Unfortunately, the National Action Plan will not help Czech politicians freely decide about the possible risks of proceeding along the nuclear energy path. In this plan the MIT has underestimated nuclear energy investment costs and in general only presents the positive aspects of the nuclear industry without addressing the possible negative impacts it might have on the economy. For example, the plan anticipates reactor investment costs of 4,500 EUR/kW, a far cry from the real expenses, which range from 6,000 to 9,750 EUR/kW. It also does not contain a contingency plan if construction is behind schedule or over budget. Current experience from Finland and France shows these risks to be very real, just as the construction of Temelín and other large infrastructure projects in the past have done. In 1993 the then prime minister, Václav Klaus, decided to complete the Temelín project: new reactors were supposed to be ready by 1995 for a price of 68.8 billion crowns (2.6 billion EUR in current prices). Instead of 1995, the reactors were connected to the grid six years later. The total price of both reactors at Temelín climbed up to 112 billion crowns (4.2 billion EUR in current prices).

Once Again, We Won’t Have Enough Electricity!

The government’s current steps contained in the National Action Plan for the Development of Nuclear Energy are not the first attempts to promote the construction of more reactors. Both in the present and the past, the same trick has been used to justify the expansion of nuclear energy: the MIT has repeatedly made the claim that we need new reactors because without them we will have nothing to power our light bulbs. For example, in 2007 Minister of Industry Martin Říman claimed that “at the turn of the decade we will be consuming more than we can produce.” Now it is 2015, but we have yet to register any shortage of electricity. What is more, since Temelín went online, we have exported more energy than we produce annually.

The government used the same trick to defend the completion of the two reactors currently at Temelín. In late 1992 and early 1993, the MIT warned that if Temelín did not go online by 1995 that we could expect blackouts for three weeks to one hundred days in 1997. On the basis of this report, the government decided to complete the power plant.  But there never was a problem with the electricity supply, and so the government began supporting the use of electric heaters. Consumption was artificially increased, and suddenly there was a reason for reactors.

The current MIT would not dare to use the same trick for a third time, considering the fact that the Czech Republic is a net exporter of 18 TWh annually. Therefore, this year the ministry has innovated its arguments somewhat. “So that we are able to ensure the energy self-sufficiency and security of our country, it is essential to commence preparations for building one reactor unit at Dukovany and one unit at Temelín, with the possibility of expanding both plants by two units,” stated Minister of Industry and Trade Jan Mládek. In some media statements, he has also drawn connections to lowering emissions. In his opinion, the Czech recipe for doing so should involve nuclear energy.

How to Get Out of This Trap?

The energy industry is going through a dynamic transformation. The price of renewables is constantly decreasing, and it can be expected that another revolution will occur once batteries and other systems for storing energy emerge. Due to the pace of change in the industry, guessing what the market will look like in ten or twenty years is very complicated. One thing we know for sure though: The energy system will be different than it is today and will resemble the internet more closely, with electricity flowing in both directions. The question is, Will having giant nuclear power plants make any sense?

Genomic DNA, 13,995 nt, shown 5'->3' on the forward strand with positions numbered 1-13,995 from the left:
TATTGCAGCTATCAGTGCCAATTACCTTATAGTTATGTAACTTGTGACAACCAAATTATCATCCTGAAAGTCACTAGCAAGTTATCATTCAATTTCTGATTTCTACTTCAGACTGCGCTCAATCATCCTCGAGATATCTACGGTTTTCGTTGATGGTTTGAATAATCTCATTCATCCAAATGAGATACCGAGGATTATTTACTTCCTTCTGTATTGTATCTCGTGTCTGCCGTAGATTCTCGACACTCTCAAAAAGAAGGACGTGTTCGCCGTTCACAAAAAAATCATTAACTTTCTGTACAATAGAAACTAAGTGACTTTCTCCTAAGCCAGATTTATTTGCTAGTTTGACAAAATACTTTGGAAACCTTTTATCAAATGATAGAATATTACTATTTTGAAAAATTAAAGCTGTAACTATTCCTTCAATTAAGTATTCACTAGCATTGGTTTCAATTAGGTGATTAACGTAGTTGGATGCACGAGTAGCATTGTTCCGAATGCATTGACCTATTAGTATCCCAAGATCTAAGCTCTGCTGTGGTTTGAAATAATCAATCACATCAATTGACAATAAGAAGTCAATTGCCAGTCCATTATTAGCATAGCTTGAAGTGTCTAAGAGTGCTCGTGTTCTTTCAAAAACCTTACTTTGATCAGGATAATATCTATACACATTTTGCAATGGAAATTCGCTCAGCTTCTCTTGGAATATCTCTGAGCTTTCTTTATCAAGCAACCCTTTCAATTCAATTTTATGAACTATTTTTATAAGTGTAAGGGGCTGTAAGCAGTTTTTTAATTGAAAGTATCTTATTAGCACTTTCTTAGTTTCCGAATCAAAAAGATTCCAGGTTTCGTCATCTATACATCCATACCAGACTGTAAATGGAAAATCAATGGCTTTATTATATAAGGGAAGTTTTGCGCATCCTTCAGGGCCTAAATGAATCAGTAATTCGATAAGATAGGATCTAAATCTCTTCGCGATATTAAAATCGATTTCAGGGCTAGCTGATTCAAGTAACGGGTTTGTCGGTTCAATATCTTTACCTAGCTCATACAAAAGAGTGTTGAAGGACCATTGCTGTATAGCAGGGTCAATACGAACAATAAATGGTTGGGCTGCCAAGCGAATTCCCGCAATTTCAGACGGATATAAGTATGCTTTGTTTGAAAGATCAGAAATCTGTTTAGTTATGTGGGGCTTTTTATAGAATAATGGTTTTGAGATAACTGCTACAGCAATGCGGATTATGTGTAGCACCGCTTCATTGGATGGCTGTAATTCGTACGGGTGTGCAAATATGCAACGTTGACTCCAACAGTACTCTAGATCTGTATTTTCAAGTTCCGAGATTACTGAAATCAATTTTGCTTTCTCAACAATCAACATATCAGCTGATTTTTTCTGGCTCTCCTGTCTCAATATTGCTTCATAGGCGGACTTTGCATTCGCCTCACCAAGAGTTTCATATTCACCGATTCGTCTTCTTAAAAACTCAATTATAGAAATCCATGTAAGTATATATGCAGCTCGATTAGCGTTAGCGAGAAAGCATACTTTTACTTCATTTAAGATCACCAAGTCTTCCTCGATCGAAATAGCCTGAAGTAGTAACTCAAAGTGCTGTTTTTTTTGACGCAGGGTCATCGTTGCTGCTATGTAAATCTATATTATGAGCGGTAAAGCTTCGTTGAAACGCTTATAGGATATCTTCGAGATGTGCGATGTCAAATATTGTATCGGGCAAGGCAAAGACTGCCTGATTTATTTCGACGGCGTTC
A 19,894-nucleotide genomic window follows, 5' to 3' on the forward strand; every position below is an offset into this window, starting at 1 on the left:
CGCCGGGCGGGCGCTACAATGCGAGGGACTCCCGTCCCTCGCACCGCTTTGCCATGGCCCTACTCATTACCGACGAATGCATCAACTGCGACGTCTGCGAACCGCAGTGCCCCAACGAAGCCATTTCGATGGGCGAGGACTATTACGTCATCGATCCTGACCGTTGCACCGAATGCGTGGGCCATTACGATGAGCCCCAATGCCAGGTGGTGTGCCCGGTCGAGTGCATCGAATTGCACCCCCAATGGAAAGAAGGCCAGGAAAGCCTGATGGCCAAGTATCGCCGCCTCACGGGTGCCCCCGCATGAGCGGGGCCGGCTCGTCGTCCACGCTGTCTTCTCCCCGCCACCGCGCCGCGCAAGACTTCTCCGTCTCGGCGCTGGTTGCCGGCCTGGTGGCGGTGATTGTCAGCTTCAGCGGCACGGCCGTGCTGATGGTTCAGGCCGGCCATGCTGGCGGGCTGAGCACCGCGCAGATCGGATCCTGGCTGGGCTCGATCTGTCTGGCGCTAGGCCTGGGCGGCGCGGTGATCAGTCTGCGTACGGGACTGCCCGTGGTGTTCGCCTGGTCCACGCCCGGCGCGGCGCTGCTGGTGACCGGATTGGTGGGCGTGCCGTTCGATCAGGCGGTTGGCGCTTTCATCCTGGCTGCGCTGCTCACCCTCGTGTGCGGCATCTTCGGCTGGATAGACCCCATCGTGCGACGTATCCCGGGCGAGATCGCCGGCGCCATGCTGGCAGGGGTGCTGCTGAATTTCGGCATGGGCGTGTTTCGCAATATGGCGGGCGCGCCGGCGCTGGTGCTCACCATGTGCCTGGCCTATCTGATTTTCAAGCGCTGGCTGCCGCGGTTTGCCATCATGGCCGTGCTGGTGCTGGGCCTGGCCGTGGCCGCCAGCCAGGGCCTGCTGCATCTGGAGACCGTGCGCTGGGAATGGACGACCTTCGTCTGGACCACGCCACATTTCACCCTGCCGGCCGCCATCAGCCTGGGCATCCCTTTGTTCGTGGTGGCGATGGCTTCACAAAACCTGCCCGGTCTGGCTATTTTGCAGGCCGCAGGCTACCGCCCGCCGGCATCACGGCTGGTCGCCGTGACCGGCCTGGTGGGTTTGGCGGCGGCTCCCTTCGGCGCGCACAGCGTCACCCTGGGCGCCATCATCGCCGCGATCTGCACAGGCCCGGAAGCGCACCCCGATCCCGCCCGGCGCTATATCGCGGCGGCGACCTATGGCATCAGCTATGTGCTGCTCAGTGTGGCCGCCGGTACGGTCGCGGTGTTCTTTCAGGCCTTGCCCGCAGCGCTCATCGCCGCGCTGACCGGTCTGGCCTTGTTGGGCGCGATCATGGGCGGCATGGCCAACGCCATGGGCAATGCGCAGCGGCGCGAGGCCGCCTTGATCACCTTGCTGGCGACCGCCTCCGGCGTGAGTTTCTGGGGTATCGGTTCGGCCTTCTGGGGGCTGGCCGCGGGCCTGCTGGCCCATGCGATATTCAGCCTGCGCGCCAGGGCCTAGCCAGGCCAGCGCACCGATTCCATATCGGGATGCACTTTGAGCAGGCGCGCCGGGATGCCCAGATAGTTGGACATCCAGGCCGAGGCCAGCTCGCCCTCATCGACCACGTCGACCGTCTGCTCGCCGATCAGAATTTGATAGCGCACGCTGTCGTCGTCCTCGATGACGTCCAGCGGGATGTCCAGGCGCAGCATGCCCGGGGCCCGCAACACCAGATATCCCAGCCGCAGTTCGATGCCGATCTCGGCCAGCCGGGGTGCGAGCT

It is highly likely that the National Action Plan for the Development of Nuclear Energy will end up not being used, and with a new generation of politicians, the Czech Republic will escape from the nuclear energy trap it is stuck in. It will, however, be crucial that the European Commission not succumb to the Czech Republic’s insistence on allowing support for nuclear energy by classifying it as a technology for protecting the climate.

In 2015 the Czech government decided for more reactors, ignoring critical voices warning that in the future subsidies will be needed. But the government is already counting on some form of support. Therefore, it is interesting to compare the Czech government’s approaches to nuclear and renewable energy. Since 2010 the MIT has repeatedly interfered with guaranteed support for renewable energy, for example, by pushing through a retroactive lowering of feed-in tariffs. The MIT is currently holding discussions with DG Competition regarding the possible overpayment of subsidies to solar plant operators. The Czech government is thus abusing the notification process for public support for renewable energy. Considering the fact that European Commission officials are not familiar with the Czech situation and its ideological context—in which Czech politicians uncritically accept nuclear energy but reject renewables—there is a threat that the European Commission might take the Czech government’s bait hook, line, and sinker. The Commission might even end up helping the Czech Republic set up subsidies for nuclear reactors while at the same time destabilizing the modern renewable energy industry.

The steps the Czech government has taken toward preparing for nuclear energy along with its attempts to disrupt investments in renewable energy will only postpone a transition to renewable energy. Moreover, last year the Ministry of Industry was so busy thinking up its nuclear plans that it brushed aside its responsibility to update the National Action Plan for Renewable Energy. Solar energy is becoming cheaper by the day. Nonetheless, two years ago growth in this field was stopped dead in its tracks. Even if administrative rules are simplified, renewed interest in solar power is not expected as this year's amendment to the Energy Act has introduced new barriers. Support for wind energy was also eliminated two years ago and is not planned for the future. The Czech Republic also lacks a detailed, functional plan for utilizing the great potential energy efficiency measures offer.

 

Translated from Czech by Nicholas Orsillo